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Hometown: NYC, NY
Motivation: Helping people find a way of eating with low carb that promotes robust health outcomes and sustainable weight loss and maintenance.
Favorite Atkins Friendly Food: Peanut Butter Granola Bar
Tips for Success: Read your labels. Watch out for hidden carbs; to calculate the grams of carbs that impact your blood sugar, subtract the number of grams of dietary fiber from the total number of carb grams. Also double-check serving sizes on labels; some foods and drinks are actually two or more servings, so you need to add in those extra carbs and calories.

10 Ways to Succeed on Induction

February 5, 2013

The Induction Phase is your first introduction to Atkins. This is the time when you have the chance to jumpstart your weight loss, and it allows your body to become accustomed to burning fat for fuel instead of carbs. If you succeed in Induction, the next Phases of Atkins should become progressively easier. Here are 10 suggestions for making Induction a success, and setting the stage for continued weight loss in the next three Phases of Atkins.


1) Count your Net Carbs. Make the most of your 20 grams of Net Carbs (the grams of total carbs minus grams of fiber, which has virtually no impact on your blood sugar.Don’t forget to count lemon juice and other acceptable condiments and include 1 gram of Net Carbs for sugar substitutes. And most important, don’t use your carb allowance for foods that are high in sugar and starches and low in fiber. And by all means, don’t cut your Net Carbs and substitute protein and fat.

2) Eat your veggies! Make sure you are eating 12 to 15 of your net carb grams in the form of foundation vegetables. If you’re not, you may be constipated, which may impact the number on your scale. The fiber and moisture in vegetables also help you feel full and satisfied. ). You could have a big salad at lunch, a side salad at dinner and still have several servings of your favorite cooked veggies.

3) Drink your water. Eight daily cups is the standard recommendation, but the larger and more active you are, the more you need. Two cups can come from coffee or tea (caffeinated is fine), herb tea, sugar-free sodas or broth. As long as your urine is clear or very pale, you’re drinking enough. Don’t ever skimp on fluids in a misguided effort to see a lower number when you hop on the scale. Not drinking enough water actually makes your body retain fluid as a protective mechanism.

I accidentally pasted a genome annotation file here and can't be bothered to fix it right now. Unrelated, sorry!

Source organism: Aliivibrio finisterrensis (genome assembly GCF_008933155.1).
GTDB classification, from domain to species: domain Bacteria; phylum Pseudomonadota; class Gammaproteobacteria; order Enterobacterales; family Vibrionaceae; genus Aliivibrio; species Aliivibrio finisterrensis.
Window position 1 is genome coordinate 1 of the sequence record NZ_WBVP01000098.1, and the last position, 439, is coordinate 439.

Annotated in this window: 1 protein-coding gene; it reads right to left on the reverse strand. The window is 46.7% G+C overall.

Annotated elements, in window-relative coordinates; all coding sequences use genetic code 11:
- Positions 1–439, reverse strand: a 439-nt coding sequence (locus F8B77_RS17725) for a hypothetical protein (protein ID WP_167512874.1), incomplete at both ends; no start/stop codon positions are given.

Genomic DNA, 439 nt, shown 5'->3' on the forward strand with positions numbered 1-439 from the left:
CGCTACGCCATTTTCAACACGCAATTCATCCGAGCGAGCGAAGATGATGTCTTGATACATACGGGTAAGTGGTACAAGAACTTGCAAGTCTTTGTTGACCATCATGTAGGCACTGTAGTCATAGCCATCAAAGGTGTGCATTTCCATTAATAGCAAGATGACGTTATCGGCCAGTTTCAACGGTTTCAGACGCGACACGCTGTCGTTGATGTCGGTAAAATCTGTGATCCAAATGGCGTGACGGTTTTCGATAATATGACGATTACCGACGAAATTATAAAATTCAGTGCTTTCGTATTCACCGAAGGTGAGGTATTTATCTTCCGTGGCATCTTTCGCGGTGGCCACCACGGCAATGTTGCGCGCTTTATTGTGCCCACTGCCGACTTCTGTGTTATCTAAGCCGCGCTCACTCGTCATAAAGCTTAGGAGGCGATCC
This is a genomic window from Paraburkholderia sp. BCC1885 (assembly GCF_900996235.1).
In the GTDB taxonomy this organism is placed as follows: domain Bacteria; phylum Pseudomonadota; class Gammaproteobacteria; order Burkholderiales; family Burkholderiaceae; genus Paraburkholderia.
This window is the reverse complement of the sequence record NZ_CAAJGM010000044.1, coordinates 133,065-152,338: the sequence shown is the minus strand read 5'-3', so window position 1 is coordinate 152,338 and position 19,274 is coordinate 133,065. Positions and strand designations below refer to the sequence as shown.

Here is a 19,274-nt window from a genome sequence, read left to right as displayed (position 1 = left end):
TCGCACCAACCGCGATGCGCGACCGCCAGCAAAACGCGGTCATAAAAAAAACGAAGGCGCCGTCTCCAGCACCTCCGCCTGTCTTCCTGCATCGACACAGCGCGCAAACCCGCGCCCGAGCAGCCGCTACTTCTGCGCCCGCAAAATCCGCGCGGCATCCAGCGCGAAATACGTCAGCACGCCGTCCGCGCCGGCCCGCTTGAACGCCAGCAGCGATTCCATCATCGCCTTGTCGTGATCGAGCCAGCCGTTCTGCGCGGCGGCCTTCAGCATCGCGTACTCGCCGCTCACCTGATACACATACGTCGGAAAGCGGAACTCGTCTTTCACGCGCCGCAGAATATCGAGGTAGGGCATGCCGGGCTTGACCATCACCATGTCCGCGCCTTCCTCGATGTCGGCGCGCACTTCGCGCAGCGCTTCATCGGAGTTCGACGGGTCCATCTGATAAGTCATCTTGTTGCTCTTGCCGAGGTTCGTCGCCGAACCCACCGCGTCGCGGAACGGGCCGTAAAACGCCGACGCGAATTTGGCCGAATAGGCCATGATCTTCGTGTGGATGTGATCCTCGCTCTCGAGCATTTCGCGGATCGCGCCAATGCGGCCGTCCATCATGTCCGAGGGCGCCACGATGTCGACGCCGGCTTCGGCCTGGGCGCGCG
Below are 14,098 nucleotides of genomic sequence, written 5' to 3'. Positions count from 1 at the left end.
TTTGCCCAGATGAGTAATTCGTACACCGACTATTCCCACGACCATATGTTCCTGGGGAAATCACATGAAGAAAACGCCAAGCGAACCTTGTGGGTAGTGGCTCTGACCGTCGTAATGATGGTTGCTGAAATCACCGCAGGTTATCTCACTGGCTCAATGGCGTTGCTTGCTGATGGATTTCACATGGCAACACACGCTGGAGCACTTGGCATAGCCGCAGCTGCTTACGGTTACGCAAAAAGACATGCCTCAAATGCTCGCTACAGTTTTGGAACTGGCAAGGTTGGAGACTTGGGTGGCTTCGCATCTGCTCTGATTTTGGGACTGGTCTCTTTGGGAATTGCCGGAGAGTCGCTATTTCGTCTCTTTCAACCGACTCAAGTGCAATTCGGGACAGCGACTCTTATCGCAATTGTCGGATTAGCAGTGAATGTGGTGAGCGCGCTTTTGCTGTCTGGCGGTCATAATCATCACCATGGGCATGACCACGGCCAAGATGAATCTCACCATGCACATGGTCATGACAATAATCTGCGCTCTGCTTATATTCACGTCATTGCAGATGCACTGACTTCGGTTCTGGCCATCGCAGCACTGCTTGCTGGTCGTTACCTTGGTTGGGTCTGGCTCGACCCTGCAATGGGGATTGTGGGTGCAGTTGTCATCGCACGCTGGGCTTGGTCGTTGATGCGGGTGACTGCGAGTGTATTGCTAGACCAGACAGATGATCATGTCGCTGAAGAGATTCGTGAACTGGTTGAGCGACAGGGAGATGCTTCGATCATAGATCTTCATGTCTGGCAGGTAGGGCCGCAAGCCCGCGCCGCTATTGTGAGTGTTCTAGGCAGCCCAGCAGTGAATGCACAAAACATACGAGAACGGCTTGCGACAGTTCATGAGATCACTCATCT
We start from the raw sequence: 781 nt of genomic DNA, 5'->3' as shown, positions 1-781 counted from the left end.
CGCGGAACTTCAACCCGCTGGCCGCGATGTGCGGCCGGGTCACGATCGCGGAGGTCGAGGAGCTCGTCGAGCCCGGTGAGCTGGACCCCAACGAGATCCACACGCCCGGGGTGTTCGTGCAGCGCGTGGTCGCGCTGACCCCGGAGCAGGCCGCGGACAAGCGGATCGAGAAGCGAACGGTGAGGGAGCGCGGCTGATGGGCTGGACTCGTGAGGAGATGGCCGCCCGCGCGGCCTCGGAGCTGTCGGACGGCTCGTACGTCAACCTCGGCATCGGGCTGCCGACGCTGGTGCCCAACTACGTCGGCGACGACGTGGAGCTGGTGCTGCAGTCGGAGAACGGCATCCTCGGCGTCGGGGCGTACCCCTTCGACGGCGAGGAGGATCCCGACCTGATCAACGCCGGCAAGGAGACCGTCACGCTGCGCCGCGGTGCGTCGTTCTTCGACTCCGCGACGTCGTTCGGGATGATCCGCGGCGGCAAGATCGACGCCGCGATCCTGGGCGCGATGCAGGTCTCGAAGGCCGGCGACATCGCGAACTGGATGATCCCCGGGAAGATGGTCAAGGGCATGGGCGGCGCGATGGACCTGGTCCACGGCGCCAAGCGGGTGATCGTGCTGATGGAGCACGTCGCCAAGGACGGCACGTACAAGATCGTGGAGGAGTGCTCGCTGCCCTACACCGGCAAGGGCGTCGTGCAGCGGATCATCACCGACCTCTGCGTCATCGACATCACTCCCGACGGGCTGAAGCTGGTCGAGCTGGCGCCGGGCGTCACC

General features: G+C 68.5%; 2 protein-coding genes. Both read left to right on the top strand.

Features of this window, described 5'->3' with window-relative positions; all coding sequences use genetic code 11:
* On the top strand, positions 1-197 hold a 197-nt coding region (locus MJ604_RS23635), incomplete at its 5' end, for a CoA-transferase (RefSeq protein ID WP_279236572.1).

4) Consume a little salt (or broth or tamari/soy sauce) to avoid experiencing weakness, headaches, muscle cramps or lightheadedness as your body transitions to primarily burning fat for energy. Since Atkins is a naturally diuretic diet, you don’t need to avoid salt to minimize water retention. The symptoms can be the result of an electrolyte imbalance caused by losing minerals along with fluid. Caution: continue to limit salt if you’re being treated for hypertension or your doctor has advised you to limit sodium intake.

5) Eat 4 to 6 ounces of cooked protein at each meal, depending on your height and gender. A petite woman may be satiated by 4 ounces; a guy may need 6 ounces. A very tall guy may even need a bit more. Eating too much protein—or eating only protein and not vegetables—or conversely, skimping on protein, will interfere with weight loss and/or leave you hungry and subject to carb cravings.

6) Eat enough fat to feel satisfied. You need dietary fat to help stimulate the burning of body fat. And if you skimp on fat and are eating the right amount of protein and carbohydrates, you’ll be hungry and give into urges for carbohydrates. Remember, natural fats are fine when you control carb intake. On the other hand, don’t assume you can eat as much fat as you want. Calories from fat do add up, even on a low-carb diet.

7) Watch for Hidden carbs. Simply by reading package labels, you can avoid those added sugars and other sneaky carbs. Just because a package says it’s low in calories doesn’t mean it’s low in carbs. Avoid low-calorie products unless they’re labeled as low carb. Likewise, use full-fat versions of mayonnaise, salad dressing and the like. Low-fat versions of packaged foods almost invariably add sugar to replace the flavor carried by oil. If the label is unclear, check out the food in a carb counter.

8) Write it down. Record what you eat in a diet journal every day or use all the great tools in the Community to monitor your progress and plan your meals. Putting pen to paper (or fingers to keyboard) allows you to see patterns you might miss otherwise. You’ll also quickly see if you’re consuming more carbs than you think you are.

9) Watch your calories. Although you don’t have to count calories on Atkins, this does not mean you can indulge in a protein, fat and foundation vegetable free-for-all. Too much of anything will cause your weight loss to stall, or contribute to weight gain. If this starts happening to you, you may need a reality check. Women should shoot for a range of 1,500 to 1,800 calories a day, while men should aim for 1,800 to 2,200. Cut your calories if you’re not losing weight, and if you are used to counting calories, you will know where your range is.

10) Look in your medicine cabinet. Certain over-the-counter (OTC) drugs could slow your weight loss, including nonsteroidal anti-inflammatory drugs (NSAIDs), including aspirin, ibuprofen (Motrin, Advil) and naproxen (Aleve, Naprosyn) cause water retention and may block fat burning. Cut back on these is possible. If you need additional pain relief, try acetaminophen (Tylenol or Panadol), which is not a NSAID. 

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